It's a good thing that people in one ancient Chinese town didn't always thoroughly rinse out their beverage jars. Now, the leftover liquid that soaked into the pottery more than 8,000 years ago is pro... Read More

Snails

Snails

The name snail applies to most members of the molluscan class Gastropoda that have coiled shells .These snails are of herbivorous nature. Snails move like earthworms by alternating body contractions ... Read More

Taking a Spill for Science

Taking a Spill for Science

A cartoon character slips on a banana peel. On a TV show featuring home videos, people spin and tumble while trying to dance on a slippery floor. Your friend topples into a swimming pool while retriev... Read More

From Stem Cell to Any Cell

From Stem Cell to Any Cell

For maybe a day, about 9 months before you were born, you were just one cell. Then you were two identical cells. Then you were four. Then eight. ... Read More

Computers with Attitude

Computers with Attitude

It's been a long day at school. You've got a heavy evening of homework ahead. You switch on your computer to work on an assignment. An animated kid on your computer screen smiles and says, "Hey, ... Read More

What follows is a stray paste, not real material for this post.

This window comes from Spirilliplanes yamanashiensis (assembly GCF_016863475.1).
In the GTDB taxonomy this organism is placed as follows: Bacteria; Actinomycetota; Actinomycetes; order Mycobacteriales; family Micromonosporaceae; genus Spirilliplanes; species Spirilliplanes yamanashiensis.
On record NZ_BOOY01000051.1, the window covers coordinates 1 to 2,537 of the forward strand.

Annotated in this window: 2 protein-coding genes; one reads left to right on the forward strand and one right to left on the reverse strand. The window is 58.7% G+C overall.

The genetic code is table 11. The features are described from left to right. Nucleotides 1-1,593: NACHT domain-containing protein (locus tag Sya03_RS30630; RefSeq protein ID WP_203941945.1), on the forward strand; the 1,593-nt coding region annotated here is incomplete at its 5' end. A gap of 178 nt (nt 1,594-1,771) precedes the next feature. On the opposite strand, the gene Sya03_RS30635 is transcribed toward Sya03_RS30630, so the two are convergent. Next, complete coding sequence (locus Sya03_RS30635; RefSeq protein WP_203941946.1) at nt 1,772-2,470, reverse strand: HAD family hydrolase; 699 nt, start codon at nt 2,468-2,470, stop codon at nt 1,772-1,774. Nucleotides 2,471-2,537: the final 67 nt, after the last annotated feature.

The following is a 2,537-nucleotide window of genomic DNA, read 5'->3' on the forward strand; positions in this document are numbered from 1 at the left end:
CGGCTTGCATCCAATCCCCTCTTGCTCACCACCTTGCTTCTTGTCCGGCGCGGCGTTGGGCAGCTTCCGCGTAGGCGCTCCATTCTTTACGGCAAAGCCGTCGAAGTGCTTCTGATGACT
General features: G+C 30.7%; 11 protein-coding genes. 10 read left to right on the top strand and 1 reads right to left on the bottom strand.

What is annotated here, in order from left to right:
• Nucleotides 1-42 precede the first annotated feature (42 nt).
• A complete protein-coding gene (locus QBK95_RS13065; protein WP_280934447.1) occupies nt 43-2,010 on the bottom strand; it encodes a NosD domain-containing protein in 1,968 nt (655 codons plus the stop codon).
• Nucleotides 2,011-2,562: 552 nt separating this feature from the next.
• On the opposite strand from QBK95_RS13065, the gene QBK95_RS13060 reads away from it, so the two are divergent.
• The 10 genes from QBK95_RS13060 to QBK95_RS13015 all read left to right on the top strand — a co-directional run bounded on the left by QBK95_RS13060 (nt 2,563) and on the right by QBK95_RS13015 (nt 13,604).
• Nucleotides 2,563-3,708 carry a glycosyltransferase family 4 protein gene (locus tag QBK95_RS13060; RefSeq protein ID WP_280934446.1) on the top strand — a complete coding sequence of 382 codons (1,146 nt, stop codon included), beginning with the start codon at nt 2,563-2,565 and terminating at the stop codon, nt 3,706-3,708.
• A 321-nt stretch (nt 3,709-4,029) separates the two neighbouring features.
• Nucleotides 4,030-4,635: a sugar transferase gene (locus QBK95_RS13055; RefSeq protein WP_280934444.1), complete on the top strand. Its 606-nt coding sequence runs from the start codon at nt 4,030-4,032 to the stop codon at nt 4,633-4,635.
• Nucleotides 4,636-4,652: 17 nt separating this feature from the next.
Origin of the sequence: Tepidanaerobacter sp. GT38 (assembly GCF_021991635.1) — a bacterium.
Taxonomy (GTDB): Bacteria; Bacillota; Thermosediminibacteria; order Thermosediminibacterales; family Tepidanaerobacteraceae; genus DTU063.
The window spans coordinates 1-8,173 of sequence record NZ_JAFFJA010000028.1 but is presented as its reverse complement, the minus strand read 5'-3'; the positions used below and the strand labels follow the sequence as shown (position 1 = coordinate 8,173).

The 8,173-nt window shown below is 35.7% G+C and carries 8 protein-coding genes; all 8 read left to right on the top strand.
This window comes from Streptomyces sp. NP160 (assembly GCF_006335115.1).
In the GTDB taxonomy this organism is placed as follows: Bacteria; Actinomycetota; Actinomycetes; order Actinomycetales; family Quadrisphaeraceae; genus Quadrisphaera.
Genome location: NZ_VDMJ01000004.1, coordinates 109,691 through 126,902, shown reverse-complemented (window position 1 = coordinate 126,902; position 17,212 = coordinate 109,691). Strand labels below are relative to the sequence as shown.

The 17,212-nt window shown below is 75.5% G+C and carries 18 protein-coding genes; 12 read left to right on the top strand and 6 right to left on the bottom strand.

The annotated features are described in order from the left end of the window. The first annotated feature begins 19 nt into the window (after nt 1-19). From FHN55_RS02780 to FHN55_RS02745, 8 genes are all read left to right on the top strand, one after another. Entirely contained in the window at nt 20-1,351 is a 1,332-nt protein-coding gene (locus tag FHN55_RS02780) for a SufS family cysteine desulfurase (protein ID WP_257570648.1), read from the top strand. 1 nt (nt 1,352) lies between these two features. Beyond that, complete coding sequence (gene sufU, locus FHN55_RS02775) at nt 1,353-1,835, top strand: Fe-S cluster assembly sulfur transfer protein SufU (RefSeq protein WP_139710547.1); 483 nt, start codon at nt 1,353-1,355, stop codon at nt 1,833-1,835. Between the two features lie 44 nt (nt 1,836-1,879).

Fishy Sounds

Fishy Sounds

Although coral reefs look peaceful, they're noisy places. Shrimp make popping noises that sound like bacon frying in a pan. Fish click their jaws or make rumbling sounds as they swim around. Such a l... Read More

Gliders in the Family

Gliders in the Family

Watching monkeys at the zoo can be fascinating because the animals' actions are so similar to those of people. Along with gorillas, orangutans, lemurs, and others, monkeys belong to a group of mammals... Read More

To Catch a Dragonfly

To Catch a Dragonfly

Dragonflies date back at least 250 million years, says Daniel Soluk, an ecologist at the University of South Dakota in Vermillion. Alongside dinosaurs, they flitted across the prehistoric landscape on... Read More

Earth from the inside out

Earth from the inside out

Scientists have long known this strange fact: Itís easier to look deep into space than into the center of Earth. Light can pass through most of space, so the light from distant stars can easily be see... Read More